I absolutely LOVE libraries. While i do like to buy and collect my books, an interesting trip to the library is never to be missed. Today was one such occasion. Having finished my Spanish conversation practice, I thought I’d toddle up to the third floor of the ANU Chifley Library (the largest on campus). The third floor is very important, as it plays host to the linguistics/language history stuff. I was looking for an academic work titled Old English and Its Closest Relatives, which I found soon enough, but it was what I didn’t expect to find that has made my day.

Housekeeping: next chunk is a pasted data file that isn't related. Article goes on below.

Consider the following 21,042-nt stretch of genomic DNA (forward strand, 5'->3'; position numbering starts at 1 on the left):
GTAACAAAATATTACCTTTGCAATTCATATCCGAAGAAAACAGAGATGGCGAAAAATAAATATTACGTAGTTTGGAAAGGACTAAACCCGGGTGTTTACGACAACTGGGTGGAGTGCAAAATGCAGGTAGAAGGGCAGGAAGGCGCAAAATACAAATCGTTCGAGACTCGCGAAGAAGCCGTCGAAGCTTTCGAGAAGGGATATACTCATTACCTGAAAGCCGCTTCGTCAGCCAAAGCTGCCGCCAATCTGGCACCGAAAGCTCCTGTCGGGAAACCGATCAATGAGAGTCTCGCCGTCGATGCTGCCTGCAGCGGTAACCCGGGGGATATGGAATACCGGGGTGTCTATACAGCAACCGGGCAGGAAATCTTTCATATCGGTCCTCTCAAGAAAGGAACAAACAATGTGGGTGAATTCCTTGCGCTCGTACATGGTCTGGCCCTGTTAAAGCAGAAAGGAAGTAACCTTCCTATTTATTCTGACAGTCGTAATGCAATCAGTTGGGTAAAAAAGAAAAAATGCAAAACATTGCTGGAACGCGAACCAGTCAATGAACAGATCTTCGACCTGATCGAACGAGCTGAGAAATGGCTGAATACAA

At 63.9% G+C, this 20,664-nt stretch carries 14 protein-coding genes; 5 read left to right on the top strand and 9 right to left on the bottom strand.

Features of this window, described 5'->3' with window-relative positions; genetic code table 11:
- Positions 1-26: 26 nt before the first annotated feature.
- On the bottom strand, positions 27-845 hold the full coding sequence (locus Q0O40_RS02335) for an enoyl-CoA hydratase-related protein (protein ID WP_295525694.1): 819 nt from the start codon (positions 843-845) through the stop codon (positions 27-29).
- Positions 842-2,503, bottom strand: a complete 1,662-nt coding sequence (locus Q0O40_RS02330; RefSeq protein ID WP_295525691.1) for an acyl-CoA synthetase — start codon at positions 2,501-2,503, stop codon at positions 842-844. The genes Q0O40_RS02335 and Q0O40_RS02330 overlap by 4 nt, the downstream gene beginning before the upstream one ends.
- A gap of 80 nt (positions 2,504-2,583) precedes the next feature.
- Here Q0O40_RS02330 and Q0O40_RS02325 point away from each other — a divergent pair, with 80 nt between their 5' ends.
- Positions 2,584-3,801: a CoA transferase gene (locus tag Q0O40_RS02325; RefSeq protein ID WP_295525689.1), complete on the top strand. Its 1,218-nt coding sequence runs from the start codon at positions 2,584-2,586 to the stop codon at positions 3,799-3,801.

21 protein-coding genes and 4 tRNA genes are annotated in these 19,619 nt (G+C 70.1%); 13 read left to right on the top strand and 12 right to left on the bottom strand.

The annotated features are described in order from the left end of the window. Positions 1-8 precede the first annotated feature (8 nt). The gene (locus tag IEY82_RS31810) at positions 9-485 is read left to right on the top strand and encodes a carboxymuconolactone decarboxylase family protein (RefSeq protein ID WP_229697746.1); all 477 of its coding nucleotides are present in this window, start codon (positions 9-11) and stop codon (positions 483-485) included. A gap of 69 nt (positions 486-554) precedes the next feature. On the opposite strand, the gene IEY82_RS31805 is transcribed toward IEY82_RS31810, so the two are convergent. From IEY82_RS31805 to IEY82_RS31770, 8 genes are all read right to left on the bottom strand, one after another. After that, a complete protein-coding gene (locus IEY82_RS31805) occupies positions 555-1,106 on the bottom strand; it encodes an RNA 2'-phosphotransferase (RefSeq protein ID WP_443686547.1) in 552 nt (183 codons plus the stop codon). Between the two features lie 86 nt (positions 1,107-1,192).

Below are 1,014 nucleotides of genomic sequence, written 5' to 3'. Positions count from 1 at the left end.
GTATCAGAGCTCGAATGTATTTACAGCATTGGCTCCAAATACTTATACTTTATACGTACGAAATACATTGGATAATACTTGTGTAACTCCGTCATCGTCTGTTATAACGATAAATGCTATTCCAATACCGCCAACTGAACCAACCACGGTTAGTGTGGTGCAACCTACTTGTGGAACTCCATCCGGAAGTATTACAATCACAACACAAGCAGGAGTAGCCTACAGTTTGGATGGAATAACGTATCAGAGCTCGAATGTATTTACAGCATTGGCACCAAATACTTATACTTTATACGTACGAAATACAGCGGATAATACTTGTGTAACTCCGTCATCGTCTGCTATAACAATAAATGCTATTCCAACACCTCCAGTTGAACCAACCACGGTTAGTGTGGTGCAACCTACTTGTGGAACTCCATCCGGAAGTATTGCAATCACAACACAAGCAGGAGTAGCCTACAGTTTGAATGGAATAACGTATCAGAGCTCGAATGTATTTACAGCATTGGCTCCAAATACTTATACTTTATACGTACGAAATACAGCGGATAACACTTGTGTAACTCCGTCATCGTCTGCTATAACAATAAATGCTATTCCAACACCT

My own secret vice is Tolkien criticism. Not only to I enjoy reading Tolkien, I also enjoy reading about him, so every now and then I pop by to the shelf with a few studies. There are a few at ANU, indeed some of the best ones, but really, I think it could be better. There’s no Shippey (the most talked about Tolkien scholar) , no History of Middle-earth (which should be in every decent university library), and only a couple of the important collections of essays. Today, however, I was pleasantly surprised. While parousing the shelves looking for a book that should be there (Dmitra Fimi’s Tolkien, Race and Cultural History) according to the computers, but wasn’t (hmmmmmm!!), I chanced upon the newest major work of Tolkien scholarship to date, something that by no means was I expecting to see there so soon. It is Steve Walker’s The Power of Tolkien’s Prose, a comprehensive study of the aesthetic and technical aspects of his writing and the responses they direct readers towards. I wont go in to all of his arguments here, but I’ll certainly post lengthily about it, just before and probably during our Lord of the Rings read through. Suffice to say I’m looking forward to getting stuck into it!